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Paillard: ‘You’d have to be as stupid as Trump to deny global warming’

Champagne producer Bruno Paillard has said that anyone in the wine industry who denies the effects of global warming is “as stupid as Donald Trump”.

Speaking to the drinks business during the launch of the 2002 vintage of his prestige cuvée Nec Plus Ultra (meaning the perfect example of its kind), at Mark’s Club in Mayfair, Paillard said:

“Global warming is happening for sure and you’d have to be as stupid as Donald Trump to say that it isn’t. It’s frightening for the next generation as the weather is getting harder and harder to predict.

“I’m making wine differently today than the way I was 30 years ago – we used to always pick in October back then. But I like the variety of the vintages – it would be very boring if we were making the same wines every year.”

Bruno Paillard as the Nec Plus Ultra 2002 launch at Mark’s Club in Mayfair

But while variety brings interest, it also brings challenges and Paillard admitted that he wont be making Nec Plus Ultra from 2017 as the Pinot Noir wasn’t good enough.

“This year began too warm and then we had the spring frosts so it started with reduced hopes of around 25%, but frost has no effect on quality, only quantity,” he told db, comparing 2017 to 2003 due to its similarly hot summer.

Inconsistencies with the weather is also putting him off investing in England.

“I’ve been offered the chance to buy land in England to make English sparkling wine but I’m not so sure about the climate – the big problem is humidity and I wouldn’t know how to answer that question without chemicals,” Paillard said.

One of his most passionate plights is for a fixed resting time after disgorgement to become mandatory in Champagne.

“I was mocked and criticised by wineries about my insistence to put disgorgement dates on my labels by people who think it doesn’t mean anything to customers, but it’s very important to me.

“Wine needs time to rest after disgorgement. I’d like to make it mandatory in Champagne. Cellar workers describe disgorgement as ‘an operation’, and in a sense it is, as the bottles are alive and full of life,” Paillard said.

“You have to cut them open, remove the sediment and close them up again – it’s like an operation and you need time to rest after surgery.

“The older the wine the longer time it needs to rest after disgorgement – bottles need six months, magnums 10, vintage wines need a year and prestige cuvées three years. I really think this would improve the overall quality of Champagne,” he added.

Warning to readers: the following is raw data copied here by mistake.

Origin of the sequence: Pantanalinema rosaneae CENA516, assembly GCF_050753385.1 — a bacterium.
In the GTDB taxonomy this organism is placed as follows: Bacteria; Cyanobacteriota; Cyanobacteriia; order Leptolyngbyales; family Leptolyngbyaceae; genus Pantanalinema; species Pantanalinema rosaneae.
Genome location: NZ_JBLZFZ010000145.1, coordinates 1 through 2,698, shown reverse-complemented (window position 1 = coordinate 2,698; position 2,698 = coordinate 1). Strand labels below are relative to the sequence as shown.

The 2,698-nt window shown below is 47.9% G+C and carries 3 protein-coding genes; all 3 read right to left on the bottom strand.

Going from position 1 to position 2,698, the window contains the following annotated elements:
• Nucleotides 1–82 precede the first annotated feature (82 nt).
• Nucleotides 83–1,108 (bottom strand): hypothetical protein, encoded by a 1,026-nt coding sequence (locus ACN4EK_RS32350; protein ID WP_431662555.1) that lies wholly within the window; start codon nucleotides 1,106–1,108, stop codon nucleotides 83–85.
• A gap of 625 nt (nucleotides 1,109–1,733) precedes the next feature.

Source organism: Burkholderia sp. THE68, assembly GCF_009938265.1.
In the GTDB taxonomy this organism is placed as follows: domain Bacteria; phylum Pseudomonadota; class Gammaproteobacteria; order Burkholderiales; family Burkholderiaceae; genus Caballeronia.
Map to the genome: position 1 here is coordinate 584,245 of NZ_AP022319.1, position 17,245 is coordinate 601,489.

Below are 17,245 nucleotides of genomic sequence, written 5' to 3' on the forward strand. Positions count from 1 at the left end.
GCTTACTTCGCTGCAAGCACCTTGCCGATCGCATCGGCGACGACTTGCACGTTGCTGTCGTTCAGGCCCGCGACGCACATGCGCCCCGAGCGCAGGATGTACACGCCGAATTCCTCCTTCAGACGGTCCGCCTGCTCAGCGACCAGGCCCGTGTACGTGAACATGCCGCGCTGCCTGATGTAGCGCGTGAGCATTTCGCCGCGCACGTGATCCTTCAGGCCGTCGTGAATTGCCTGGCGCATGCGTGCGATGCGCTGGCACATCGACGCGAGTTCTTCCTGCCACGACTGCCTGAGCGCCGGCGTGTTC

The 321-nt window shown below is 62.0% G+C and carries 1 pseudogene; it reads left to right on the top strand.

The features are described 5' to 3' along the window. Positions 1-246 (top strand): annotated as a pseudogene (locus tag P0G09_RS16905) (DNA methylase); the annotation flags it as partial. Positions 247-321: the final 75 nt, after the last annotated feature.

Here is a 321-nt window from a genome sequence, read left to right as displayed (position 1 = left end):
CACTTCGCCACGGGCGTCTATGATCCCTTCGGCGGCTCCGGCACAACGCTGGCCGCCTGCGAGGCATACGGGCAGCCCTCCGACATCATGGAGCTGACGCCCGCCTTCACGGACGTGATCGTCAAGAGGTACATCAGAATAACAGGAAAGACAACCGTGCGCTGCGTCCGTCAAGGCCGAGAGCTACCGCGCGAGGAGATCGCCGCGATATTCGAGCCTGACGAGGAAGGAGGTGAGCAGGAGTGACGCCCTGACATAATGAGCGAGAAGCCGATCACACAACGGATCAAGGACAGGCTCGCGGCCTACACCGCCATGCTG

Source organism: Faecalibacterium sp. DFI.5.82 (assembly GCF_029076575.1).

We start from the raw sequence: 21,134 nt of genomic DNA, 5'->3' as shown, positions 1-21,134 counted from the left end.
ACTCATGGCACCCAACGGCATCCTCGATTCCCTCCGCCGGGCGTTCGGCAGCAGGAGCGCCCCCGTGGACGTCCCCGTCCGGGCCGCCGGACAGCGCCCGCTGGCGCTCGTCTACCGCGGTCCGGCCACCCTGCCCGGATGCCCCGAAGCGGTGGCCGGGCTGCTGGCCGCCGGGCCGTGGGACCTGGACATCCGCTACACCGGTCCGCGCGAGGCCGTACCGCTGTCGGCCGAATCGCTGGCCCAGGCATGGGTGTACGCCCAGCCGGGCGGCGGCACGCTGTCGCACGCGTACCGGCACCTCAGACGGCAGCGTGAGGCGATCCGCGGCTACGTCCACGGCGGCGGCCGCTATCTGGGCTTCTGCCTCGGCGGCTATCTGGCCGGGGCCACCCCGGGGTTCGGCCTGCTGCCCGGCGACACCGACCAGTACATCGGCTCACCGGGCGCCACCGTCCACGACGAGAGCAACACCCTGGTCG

On the subject of old Champagne, Paiilard believes that it should be treated with the respect that it deserves.

“You should drink mature Champagne when you have the time and the right glassware and serve it at the right temperature. It has lived through so many things so it can deliver little by little. A wine that has received a lot can deliver a lot over time,” he said.

“You should always leave a drop in your glass and smell it the next morning – it’s extraordinary what a wine can deliver over night,” he added.

He went on to explain that he was lucky enough to have access to old Champagne as a child as his father was a big collector.

“We used to drink 1928 every Sunday as it was my father’s birth year. I remember drinking a 1914 once as my father was fascinated by the war and wrote a book about World War One. It was an emotional experience,” Paillard revealed.

As for the flute vs wine glass debate currently raging in Champagne, Paillard sees no problem with the former if they are used for young sparklers.

“Flutes are fine for younger wines. It’s beautiful to watch the lively bubbles in the glass and is part of the visual component of Champagne, but a great Champagne needs a bigger glass,” he told db.

“Some of my colleagues in Champagne are very attracted to the flute, which is fine – it’s their right,” he added.

A relative newcomer in the Champagne game, Paillard said he feels like he’s been embraced by the Champenois but that it’s a different game today.

“It was a lot easier back then to start a brand and convince growers to sell their grapes to you. It’s much harder to do the same thing now.

“There are some new people coming in but just because you have money doesn’t mean that you’re going to make a great Champagne,” he said.

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